"This is a vampire bill,'' said freshman Sen. Terry Gibson, a Dutchess County Democrat, in urging colleagues, unsuccessfully, to hold the budget deliberations during daylight.
The Assembly is due back tomorrow to take up the budget bills.
I'll live blog the Buffalo Common Council's Legislation Committee, which begins at 2 p.m. today. On the agenda is a public hearing on designating the Trico complex a local landmark, and an ordinance amendment governing food truck fees and operating rules. A large crowd is expected.
The Council will vote at 4 p.m. on the food truck ordinance. There may be a break in the action between meetings. I'll let you know. As always, I'll paraphrase what is said, unless I use quotation marks.
Today in City Hall, a crowd is expected at 2 p.m. in Council chambers as lawmakers hear from the public on what kind of restrictions and fees should be imposed on food truck operators.
The Council has its own proposal that it is expected to vote on during a special session at 4 p.m. today, but lawmakers will hear from interested parties on what the city should do before the existing food truck ordinance expires April 1. The Council could propose changes to the city's ordinance based on what they hear today.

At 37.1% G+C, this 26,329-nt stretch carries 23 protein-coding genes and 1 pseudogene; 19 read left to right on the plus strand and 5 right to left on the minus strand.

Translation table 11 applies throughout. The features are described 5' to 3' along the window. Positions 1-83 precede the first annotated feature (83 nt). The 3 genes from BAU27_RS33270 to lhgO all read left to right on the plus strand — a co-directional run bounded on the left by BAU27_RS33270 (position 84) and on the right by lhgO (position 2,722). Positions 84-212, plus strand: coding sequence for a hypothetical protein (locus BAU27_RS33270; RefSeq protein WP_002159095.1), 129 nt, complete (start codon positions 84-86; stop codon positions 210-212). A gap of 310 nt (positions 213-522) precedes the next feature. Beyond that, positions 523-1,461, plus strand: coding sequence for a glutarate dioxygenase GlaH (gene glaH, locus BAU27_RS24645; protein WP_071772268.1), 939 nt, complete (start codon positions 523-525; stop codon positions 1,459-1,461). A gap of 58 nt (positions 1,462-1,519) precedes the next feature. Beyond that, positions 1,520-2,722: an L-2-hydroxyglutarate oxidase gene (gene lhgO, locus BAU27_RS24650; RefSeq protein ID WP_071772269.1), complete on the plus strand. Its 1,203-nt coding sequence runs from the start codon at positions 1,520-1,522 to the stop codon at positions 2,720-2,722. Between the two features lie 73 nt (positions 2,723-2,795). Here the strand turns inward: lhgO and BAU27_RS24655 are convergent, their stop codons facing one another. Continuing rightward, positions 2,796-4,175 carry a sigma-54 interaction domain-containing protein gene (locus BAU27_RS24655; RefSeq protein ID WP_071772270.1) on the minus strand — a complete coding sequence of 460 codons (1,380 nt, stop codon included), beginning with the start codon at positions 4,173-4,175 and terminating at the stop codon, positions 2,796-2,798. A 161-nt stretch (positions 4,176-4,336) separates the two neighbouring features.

Food truck owners and their supporters are expected to show up at 2 p.m. and advocate for lower permit fees (as they did two weeks ago), while a contingent of brick-and-mortar restaurant owners will propose tough new regulations on the trucks, from where they can operate to a new rule that would require a GPS unit in each truck so the city can track them.
Albany -- Here is the provision of Jimmy’s Law. It is the expansion of the state’s film and television tax break program, which likely will be used by NBC when Jimmy Fallon takes over the Tonight show and re-locates it to Manhattan from Los Angeles next year.